Pepe Danquart’s film "Run, Boy, Run," which is based on a best-selling novel by Israeli writer Uri Orlev, will have its world premiere on Wednesday - at Warsaw's Museum of the History of Polish Jews.
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There could hardly be a better place to screen a film that tells the story of eight year old Srulik, who escaped from the ghetto in 1942 and managed to elude his Nazi persecutors thanks to his extraordinary initiative, and assistance from countless Polish families.
Orlev’s book, which has been translated into 15 languages, was inspired by the story of Yoram Friedman, an Israeli who still remembers the last thing his father said to him shortly before he was murdered by the Nazis: “You must survive. You must! Find someone to teach you how to act in the non-Jewish world, how to pray and cross yourself, since that is the only way you will find shelter among the farmers. Always go to poor people, since they are more likely to help than others. But even if you forget everything, even your mother and me, never forget that you are a Jew.”
Friedman escaped from the Warsaw Ghetto hidden in a trash cart. He was wounded when a Nazi guard at the gate thrust his bayonet into the wagon, but didn't give himself away. Other Jewish children hiding out in the forest helped him to heal. Later, he found shelter with a farmer named Magda, whose husband and sons were fighting the Germans in the underground.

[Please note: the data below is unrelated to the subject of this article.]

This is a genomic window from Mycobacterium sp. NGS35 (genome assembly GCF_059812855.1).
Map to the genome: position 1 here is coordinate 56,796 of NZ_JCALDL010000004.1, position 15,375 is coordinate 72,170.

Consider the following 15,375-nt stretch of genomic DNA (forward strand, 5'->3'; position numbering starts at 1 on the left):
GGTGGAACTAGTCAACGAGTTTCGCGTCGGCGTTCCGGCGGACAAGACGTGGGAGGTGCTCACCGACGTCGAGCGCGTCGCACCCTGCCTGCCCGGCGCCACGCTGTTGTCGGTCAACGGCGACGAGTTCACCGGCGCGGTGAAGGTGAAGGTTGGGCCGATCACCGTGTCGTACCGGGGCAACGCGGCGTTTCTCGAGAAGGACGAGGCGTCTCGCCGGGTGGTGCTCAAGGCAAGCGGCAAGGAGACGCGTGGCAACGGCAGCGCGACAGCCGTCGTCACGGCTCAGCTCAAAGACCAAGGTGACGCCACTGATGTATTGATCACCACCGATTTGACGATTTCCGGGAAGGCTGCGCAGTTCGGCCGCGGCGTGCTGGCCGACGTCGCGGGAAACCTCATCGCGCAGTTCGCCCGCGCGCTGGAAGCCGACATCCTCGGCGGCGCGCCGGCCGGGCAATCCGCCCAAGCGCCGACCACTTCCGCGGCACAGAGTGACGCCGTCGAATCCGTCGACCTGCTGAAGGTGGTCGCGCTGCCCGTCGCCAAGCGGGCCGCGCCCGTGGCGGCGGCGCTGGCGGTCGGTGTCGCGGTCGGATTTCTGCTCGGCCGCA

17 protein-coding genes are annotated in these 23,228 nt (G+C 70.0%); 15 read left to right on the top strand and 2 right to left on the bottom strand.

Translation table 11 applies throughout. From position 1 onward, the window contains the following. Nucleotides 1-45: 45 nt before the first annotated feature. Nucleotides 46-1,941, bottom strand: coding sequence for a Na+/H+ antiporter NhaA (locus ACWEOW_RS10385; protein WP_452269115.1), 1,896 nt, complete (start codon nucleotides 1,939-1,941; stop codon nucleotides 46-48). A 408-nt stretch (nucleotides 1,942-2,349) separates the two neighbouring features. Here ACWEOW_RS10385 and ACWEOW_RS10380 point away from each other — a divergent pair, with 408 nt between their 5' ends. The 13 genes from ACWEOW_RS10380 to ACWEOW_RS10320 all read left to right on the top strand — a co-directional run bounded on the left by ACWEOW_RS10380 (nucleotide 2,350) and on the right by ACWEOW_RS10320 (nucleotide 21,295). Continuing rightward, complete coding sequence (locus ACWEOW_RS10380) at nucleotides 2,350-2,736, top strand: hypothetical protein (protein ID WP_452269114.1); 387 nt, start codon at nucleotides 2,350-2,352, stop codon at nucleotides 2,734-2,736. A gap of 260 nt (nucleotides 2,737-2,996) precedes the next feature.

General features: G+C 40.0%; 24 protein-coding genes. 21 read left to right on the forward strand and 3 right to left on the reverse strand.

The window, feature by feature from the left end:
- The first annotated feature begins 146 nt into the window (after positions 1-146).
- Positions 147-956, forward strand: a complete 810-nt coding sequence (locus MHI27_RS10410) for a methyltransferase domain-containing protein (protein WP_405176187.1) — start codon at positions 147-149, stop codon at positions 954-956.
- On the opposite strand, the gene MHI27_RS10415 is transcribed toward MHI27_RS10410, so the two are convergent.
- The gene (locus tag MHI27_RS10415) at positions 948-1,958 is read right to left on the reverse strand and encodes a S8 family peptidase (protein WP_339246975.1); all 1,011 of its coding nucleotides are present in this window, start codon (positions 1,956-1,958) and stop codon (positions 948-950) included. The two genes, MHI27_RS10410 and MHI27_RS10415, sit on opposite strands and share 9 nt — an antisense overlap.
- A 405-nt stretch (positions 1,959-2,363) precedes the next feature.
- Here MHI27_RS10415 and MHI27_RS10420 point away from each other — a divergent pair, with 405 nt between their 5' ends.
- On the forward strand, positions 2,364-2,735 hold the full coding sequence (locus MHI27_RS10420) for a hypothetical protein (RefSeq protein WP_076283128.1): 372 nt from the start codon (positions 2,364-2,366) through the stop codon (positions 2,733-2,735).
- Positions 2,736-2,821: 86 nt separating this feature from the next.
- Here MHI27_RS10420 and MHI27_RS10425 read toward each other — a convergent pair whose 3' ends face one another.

She taught him Christian customs. When circumstances forced Magda to send Yoram on his way, he wandered from village to village seeking work. When one of the farmers he worked for locked him up — possibly to hand him over to the Germans — his wife freed Friedman, saying, “Run, boy, run.”
Yoram Friedman moved to Israel with his wife-to-be after the war. Orlev, the son of a physician, was also born in Poland and was deported from the Warsaw Ghetto to Bergen-Belsen. After liberation, his family sent him to pre-state Israel.
Directed by Oscar-winning director Pepe Danquart, "Run, Boy, Run," is a French, German and Polish co-production. It was filmed mostly in Germany and western Poland, using mainly Polish actors, at a cost of $8.1 million.
“For some time I have been searching for a historical subject for a film that would be so deeply touching that just reading the screenplay would make people’s hearts pound," Danquart said of the film. "I found what I was looking for in Uri Orlev’s novel 'Run, Boy, Run.'” In a conversation with Agnieszka Zagner, a reporter for the weekly magazine Polityka, Orlev said, “The only way I can write about what happened during the war is through a child’s perspective. I cannot talk about it as an adult because to do that makes me feel afraid.”
The film was screened for the first time in late November to a small audience at the Cottbus Film Festival, where it won the Audience Award. It will be shown in Polish theaters beginning January 10, and will open the Atlanta Jewish Film Festival on January 29.